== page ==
Arka Mukhopadhyay is a PhD research scholar and junior research fellow at the Department of English, USOL, Gujarat University. After pursuing a Master of Arts in English from Delhi University, he worked as an entertainment journalist, but climate anxiety forced him to leave his job and look for more meaningful engagement. His research entails assessing representations of South Asia in Anthropocene literature. When he is not busy understanding the ongoing climate catastrophe through a critical posthuman lens, he makes rock n’ roll music with his friends, indulges in world cinema and photography, and pets stray dogs. E-mail: arkaarka16@gmail.com
Nutan Kotak (PhD) is a Professor at Gujarat University’s Department of English, specializing in African American women’s writing. She has a PhD in Alice Walker and has been a part of the US State Department’s IVL Program. She has received a scholarship from the US Embassy to participate in a course on ‘Exploring Web 2.0,’ and another from the US State Department on ‘Teaching English to Young Learners.’ She has translated plays, poetry, and non-fiction articles from Gujarati to English and has published the book Womanism: Its Application and Contemporary Relevance. Her research areas include gender studies, ELT, and ecology.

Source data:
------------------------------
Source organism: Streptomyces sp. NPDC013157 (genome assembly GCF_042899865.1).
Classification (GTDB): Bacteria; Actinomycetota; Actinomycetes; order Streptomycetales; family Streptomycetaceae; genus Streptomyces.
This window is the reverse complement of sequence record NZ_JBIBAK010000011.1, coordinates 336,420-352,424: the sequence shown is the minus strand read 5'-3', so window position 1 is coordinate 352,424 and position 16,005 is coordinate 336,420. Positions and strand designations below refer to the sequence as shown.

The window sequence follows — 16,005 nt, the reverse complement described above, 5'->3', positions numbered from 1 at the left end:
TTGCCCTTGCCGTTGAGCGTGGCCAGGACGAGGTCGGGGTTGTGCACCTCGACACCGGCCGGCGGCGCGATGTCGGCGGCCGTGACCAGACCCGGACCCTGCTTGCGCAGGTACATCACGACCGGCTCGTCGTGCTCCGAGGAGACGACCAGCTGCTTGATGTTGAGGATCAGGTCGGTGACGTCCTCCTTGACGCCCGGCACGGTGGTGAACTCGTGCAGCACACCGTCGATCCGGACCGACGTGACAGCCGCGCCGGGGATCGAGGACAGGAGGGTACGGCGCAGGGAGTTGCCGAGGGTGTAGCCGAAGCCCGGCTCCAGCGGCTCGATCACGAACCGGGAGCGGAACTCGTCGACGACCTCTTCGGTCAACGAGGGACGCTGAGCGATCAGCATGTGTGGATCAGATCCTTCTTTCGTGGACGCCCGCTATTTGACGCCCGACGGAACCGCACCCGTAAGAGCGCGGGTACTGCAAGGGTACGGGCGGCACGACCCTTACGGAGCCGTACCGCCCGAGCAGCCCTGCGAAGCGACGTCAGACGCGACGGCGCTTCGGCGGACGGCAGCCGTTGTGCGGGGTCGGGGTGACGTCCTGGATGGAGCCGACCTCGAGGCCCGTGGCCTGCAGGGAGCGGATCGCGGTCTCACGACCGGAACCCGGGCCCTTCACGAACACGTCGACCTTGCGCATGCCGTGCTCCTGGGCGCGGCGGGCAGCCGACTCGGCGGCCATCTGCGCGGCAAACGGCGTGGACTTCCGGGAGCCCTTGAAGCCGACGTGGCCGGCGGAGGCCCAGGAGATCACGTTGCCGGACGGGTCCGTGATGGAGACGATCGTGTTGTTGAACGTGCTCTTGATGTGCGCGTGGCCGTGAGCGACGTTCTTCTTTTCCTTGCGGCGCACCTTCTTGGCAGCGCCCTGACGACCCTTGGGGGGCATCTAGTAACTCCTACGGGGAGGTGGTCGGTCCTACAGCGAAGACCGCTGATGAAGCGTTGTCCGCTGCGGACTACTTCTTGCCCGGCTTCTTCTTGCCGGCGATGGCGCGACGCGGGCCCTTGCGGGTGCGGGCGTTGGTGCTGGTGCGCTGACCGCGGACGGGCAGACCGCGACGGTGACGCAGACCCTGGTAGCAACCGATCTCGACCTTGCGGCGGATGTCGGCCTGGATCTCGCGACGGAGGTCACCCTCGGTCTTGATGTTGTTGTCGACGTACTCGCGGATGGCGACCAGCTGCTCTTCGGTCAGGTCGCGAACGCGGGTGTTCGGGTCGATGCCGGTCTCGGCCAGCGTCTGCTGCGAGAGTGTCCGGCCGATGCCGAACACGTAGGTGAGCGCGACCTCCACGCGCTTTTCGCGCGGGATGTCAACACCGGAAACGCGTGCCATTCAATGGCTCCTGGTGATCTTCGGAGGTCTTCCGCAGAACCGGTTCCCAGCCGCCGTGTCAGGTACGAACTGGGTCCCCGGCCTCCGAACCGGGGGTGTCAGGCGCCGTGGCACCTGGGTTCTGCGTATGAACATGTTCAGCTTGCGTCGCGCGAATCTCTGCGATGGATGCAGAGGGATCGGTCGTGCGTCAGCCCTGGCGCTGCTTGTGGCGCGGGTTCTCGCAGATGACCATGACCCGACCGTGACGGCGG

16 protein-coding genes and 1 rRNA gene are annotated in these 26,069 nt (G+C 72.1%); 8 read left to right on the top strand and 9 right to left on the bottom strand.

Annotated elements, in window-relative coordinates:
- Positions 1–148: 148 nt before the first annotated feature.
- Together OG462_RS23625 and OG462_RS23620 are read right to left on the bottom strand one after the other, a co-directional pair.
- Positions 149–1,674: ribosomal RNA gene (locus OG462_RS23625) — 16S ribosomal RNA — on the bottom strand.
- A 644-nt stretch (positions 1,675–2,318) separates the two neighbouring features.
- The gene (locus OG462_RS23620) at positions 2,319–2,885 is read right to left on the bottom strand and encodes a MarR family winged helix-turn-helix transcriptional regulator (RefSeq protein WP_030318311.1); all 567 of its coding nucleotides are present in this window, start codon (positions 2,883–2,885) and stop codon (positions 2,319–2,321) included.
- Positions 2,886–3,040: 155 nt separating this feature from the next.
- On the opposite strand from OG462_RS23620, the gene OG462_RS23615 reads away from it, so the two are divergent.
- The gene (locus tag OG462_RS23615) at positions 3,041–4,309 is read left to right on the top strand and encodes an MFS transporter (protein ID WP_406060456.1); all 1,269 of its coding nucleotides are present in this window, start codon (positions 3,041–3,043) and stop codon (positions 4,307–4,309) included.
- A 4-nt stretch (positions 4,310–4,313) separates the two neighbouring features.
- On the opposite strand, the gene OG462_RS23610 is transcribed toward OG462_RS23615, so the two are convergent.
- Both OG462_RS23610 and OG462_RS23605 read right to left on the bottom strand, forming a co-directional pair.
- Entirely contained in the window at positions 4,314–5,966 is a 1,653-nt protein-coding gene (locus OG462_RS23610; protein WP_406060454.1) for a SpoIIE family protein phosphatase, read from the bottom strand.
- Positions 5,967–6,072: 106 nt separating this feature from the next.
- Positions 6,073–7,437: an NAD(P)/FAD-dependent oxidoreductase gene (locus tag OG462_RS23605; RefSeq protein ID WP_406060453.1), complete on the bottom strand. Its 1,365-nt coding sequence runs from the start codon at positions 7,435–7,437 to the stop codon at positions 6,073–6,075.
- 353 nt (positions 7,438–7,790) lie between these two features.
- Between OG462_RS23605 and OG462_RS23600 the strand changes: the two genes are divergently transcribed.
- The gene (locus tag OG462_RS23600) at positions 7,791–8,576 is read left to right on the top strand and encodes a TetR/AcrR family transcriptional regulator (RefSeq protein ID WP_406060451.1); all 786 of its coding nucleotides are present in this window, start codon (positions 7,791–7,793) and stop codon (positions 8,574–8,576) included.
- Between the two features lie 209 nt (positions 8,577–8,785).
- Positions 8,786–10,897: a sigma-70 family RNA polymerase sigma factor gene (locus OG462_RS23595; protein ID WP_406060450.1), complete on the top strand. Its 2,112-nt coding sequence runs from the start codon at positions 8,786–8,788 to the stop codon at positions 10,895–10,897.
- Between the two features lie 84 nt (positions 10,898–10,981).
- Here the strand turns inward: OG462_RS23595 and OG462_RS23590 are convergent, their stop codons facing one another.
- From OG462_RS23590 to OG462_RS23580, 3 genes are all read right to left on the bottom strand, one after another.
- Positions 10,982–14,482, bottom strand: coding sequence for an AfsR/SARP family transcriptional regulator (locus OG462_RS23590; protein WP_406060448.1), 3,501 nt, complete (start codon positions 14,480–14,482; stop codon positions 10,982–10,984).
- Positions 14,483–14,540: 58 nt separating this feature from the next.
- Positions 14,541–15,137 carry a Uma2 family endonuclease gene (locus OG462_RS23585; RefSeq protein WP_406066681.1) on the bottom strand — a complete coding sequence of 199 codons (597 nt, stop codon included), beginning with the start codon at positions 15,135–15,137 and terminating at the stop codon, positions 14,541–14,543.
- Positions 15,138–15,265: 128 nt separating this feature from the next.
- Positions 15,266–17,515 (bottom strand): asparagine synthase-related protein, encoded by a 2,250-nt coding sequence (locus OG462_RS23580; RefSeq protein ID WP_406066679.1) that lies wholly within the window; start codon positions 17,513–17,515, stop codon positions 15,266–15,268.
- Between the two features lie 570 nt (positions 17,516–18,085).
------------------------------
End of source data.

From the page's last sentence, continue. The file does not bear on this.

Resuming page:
Ecology, Historicity, Narratives: Tracing the Location of Culture in the Mythical Desert of Buddhist Jātakas

Abstract: The mythical desert is a place where culture and temporality intersect, reflecting the complexities of the Anthropocene. The Doomsday Clock anticipates the end of human planetary reign based on a Christian logic of divine judgment, but the final fate of the world remains uneven. The complex nature of climate change and its compounding threats to humans and nonhumans prompts a re-evaluation of temporality, including historical materialist, historicist, and climatic notions. If we must reconfigure temporality out of its anthropocentric context, it must happen through the mediation of human narratives. This paper will analyze different modes and theories of temporality across Eastern and Western cultures, particularly in the religious-economic contexts of Buddhism and Christianity. By applying these findings to desert narratives drawn from Buddhist Jātaka cosmology and comparing Buddhist and Christian visions of the apocalypse, the paper seeks to understand how the post-apocalyptic space of the desert, seemingly devoid of human agency, drives forces of production and redefines the line between nature and culture.
Keywords: mythical desert, Doomsday, Buddhism, temporality, Anthropocene